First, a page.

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I never thought I’d be here, writing this letter for the world to read. But, times have changed, and I want to share this with people. First, though, you have to have some backstory—so here we go.
In 2016, I was being pushed beyond belief. I was working a ton, going to school full time, and doing community theatre. I had developed friendships that I still consider some of my closest relationships. I was stepping in to this role of becoming a full-fledged adult, and it was scary. I was developing a sense of who I was, and the type of social worker that was becoming more aware of society and people—and most importantly, I was becoming aware of me.
I was putting up all these different personas that I wasn’t fitting. I went out on dates with girls with no success. I was trying to have an interest in sports when the interest just wasn’t there. I tried to keep connections from high school, but we were all growing apart, and in to different directions. I wasn’t happy, and I didn’t know where to find joy. In junior high and high school I read A LOT, so, I decided to do that again.
On December 24, 2016, I had decided to read a book I had picked up at the local library. Simon vs the Homo Sapiens Agenda sat there, begging me to read it. I dove in, and I couldn’t stop. The more I read of this book, the more I could relate to Simon. He’s a Hufflepuff; I’m a Hufflepuff. His birthday is November 17th; mine is the 15th. His favorite snack is a healthy stack of Oreos, and I just finished a package I got Friday (I’m writing this on a Sunday). With all these similarities, there was one that stuck out the most—Simon was hiding who he was, and so was I. Simon is gay, and so am I.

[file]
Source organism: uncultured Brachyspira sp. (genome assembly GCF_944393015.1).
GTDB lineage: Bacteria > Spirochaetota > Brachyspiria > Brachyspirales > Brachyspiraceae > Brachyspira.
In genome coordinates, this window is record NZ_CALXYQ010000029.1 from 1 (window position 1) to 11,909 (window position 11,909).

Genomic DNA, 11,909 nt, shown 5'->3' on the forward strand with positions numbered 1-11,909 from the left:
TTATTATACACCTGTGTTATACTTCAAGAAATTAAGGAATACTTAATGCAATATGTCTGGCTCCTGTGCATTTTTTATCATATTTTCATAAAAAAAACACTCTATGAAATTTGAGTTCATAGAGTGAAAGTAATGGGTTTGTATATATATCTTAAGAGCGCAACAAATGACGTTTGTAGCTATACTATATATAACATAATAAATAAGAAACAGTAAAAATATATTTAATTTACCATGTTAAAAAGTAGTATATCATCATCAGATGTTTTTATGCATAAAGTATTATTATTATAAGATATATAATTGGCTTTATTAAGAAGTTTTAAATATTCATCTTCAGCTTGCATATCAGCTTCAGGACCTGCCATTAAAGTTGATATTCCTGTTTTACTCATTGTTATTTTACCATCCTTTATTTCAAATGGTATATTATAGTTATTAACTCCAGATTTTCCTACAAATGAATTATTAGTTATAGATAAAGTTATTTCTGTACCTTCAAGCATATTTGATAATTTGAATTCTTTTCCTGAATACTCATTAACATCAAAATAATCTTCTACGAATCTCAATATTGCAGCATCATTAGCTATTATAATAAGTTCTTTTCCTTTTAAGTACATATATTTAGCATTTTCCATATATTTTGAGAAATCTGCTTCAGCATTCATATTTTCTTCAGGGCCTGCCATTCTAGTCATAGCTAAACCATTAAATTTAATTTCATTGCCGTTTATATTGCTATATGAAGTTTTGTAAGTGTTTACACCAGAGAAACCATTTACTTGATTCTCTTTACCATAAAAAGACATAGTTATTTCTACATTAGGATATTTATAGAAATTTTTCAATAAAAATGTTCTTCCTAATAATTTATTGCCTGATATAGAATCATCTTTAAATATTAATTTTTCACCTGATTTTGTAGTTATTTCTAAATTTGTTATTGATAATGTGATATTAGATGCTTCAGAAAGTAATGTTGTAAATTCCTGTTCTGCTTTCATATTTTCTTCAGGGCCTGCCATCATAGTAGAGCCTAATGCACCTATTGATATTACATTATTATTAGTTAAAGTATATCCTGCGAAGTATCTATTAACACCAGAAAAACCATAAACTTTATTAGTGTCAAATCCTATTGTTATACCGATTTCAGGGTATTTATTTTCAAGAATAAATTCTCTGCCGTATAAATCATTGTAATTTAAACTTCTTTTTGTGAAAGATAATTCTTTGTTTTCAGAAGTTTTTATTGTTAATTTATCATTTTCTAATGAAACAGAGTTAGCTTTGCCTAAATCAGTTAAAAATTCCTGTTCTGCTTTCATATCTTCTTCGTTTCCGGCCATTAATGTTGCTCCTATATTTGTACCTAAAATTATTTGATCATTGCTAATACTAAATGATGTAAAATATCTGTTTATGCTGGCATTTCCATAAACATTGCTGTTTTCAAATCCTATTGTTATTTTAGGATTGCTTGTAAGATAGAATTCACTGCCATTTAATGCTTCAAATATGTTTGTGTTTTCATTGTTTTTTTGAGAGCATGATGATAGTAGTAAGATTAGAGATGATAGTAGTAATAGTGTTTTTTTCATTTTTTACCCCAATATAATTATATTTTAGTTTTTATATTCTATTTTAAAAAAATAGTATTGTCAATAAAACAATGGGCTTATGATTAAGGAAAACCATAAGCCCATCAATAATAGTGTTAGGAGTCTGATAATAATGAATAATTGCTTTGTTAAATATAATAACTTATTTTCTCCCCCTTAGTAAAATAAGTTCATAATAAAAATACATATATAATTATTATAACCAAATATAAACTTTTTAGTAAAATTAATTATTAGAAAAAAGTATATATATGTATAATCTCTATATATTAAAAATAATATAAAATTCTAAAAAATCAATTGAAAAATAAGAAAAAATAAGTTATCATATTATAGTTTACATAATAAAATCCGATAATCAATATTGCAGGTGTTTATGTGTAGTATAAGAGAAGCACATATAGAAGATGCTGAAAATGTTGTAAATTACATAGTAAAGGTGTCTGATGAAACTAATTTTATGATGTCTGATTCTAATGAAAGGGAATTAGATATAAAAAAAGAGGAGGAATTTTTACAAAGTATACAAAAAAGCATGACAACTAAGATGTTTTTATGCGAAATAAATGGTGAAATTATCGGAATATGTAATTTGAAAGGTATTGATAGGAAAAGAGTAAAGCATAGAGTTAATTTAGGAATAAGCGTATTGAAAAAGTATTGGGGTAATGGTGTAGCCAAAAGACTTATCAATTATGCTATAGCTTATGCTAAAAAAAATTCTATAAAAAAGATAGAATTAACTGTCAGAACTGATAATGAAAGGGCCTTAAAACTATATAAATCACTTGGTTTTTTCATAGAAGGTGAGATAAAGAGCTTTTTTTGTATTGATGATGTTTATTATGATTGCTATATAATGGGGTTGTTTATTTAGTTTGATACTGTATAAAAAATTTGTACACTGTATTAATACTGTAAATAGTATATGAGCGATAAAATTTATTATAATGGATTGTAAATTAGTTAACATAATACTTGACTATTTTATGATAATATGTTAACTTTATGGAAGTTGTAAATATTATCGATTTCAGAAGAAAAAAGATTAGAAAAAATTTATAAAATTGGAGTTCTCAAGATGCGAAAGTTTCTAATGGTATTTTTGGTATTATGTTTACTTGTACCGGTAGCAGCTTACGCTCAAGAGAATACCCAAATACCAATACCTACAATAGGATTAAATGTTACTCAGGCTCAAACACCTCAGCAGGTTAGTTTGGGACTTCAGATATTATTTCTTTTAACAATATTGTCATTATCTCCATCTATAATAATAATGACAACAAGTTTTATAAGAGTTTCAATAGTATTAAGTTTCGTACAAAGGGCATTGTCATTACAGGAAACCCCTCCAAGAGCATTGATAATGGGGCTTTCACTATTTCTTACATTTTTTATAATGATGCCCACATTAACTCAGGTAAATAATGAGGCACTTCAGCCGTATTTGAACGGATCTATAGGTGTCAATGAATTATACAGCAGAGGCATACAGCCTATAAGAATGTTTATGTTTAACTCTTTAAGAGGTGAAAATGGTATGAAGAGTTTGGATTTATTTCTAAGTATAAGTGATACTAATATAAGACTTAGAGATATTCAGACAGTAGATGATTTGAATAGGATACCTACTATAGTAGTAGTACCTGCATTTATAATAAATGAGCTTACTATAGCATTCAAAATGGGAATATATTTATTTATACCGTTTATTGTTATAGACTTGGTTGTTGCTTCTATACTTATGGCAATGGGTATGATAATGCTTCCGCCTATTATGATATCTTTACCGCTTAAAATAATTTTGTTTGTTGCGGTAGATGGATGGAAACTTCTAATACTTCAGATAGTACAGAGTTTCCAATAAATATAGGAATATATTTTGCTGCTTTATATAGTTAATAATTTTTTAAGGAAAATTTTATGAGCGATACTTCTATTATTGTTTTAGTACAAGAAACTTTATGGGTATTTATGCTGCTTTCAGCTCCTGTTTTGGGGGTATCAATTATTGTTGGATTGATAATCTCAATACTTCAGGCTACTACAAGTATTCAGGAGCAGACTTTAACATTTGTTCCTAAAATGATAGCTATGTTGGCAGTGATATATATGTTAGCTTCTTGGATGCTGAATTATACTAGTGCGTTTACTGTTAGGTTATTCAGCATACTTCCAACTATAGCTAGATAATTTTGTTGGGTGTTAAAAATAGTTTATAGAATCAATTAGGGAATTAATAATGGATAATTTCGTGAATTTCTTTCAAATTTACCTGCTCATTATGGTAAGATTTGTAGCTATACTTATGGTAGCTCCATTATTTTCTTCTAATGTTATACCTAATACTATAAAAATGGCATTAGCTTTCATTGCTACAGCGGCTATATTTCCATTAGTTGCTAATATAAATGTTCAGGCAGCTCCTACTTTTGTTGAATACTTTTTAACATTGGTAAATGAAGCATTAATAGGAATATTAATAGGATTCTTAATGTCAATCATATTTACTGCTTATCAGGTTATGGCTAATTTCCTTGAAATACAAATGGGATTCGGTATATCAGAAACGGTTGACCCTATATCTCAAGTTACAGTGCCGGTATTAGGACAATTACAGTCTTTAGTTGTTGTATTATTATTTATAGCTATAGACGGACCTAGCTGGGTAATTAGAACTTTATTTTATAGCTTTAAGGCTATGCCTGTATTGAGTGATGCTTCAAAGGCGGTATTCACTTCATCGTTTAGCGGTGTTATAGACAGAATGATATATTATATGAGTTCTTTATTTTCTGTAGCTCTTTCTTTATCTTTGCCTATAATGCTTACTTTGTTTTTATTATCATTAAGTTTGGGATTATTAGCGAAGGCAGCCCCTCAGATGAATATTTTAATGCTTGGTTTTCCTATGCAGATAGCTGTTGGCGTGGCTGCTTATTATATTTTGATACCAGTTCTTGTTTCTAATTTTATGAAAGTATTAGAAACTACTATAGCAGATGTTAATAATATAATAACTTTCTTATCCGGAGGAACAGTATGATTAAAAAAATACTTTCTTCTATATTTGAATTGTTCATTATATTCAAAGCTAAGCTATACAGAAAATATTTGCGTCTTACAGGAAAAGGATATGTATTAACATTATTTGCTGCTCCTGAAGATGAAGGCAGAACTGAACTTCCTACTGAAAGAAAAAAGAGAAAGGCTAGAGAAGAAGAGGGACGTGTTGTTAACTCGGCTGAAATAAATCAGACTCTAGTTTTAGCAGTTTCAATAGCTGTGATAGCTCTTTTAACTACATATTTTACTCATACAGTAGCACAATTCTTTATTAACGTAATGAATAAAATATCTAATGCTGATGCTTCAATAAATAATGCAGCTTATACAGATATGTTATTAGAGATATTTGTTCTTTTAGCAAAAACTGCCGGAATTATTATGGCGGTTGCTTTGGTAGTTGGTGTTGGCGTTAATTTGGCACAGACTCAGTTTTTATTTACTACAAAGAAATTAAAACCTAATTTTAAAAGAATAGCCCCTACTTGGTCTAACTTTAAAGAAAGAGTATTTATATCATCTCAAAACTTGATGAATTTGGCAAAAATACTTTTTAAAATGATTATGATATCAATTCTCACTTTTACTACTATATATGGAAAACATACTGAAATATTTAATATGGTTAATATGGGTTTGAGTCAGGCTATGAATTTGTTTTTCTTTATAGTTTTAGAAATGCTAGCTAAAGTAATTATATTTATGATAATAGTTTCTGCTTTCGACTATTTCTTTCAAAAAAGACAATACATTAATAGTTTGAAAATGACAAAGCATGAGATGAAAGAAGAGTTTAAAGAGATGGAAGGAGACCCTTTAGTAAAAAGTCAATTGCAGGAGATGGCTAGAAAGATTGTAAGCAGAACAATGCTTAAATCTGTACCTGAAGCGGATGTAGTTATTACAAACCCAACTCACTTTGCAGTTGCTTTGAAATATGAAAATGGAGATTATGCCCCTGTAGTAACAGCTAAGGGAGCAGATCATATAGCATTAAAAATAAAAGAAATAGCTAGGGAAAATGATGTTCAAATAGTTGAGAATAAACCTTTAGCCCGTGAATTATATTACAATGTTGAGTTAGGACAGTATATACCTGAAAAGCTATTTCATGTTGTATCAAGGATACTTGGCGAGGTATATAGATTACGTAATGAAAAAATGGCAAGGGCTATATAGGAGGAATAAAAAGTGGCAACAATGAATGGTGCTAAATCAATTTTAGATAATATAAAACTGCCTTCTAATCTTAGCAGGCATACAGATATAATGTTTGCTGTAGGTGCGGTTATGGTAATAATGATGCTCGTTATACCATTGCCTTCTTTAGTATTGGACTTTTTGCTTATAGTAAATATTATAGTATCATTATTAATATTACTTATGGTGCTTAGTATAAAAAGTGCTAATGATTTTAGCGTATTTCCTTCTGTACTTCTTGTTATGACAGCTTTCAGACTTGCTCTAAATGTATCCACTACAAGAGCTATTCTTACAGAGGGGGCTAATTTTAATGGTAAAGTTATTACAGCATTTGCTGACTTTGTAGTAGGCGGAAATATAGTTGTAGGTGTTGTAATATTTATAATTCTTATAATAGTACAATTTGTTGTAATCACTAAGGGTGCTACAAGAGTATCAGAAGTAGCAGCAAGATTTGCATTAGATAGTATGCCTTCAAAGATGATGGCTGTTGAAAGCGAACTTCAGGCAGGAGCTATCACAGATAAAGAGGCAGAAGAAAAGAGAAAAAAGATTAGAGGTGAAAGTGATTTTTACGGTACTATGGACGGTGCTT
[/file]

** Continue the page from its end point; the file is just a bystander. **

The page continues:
After I read this book, I stopped lying to myself.
I stopped putting up a mask.
I started being me.
Slowly, slowly, over time, I started coming out to people through various means of communication. Text messaging was the biggest, because I could hide behind a keyboard, and take the responses as they came. The idea of “coming out” scared the hell out of me. It scared me enough to feel ashamed of who I was—scared me enough to think, “If I wasn’t here, I wouldn’t have to feel this pain, and bring potential shame to everybody I love.” I was not in a good spot mentally, and I needed to do something about it.
I needed to shift my mind in a way for me to get out of this slump I was in, and get back to feeling okay. Therapy was my go-to answer. In therapy, I broke down, was vulnerable, and was honest with myself. I sorted through a lot of different questions I had about myself, but most importantly, I had a moment of in which I could start moving forward:
I have ALWAYS been gay, and I am now letting people in to see the real me.
After I started to believe this, I understood that how people react when I let them in is out of my control, and to have an open heart for whatever may come my way. Now, that is easier said than done, but I was challenging myself to be open to whatever people were going to say. One friend told me that she’s known that I’m gay since the moment she met me, and was letting me discover who I was for myself. Another told me I was a disgrace, and to not talk to them again. And one started crying in the middle of a coffee shop, because I was letting him see me authentically, and he was genuinely happy for me. I’ve lost people, but I’ve gained so many. Since then, I have been open and honest with everyone, and I can’t express how freeing it is to let people see me for who I really am.
I’m not living a lie anymore.
I’m not hiding anymore.
I’m not holding on to any other identities but my own.
Letting people in, to see me was the most vulnerable act I’ve ever completed. To show up, be seen, and be authentically me started with letting myself in to see and explore the beautiful human being I am. Then, letting others in to do the same, and the result is one that is better than I could’ve ever expected. So invite people in to see you—the REAL you.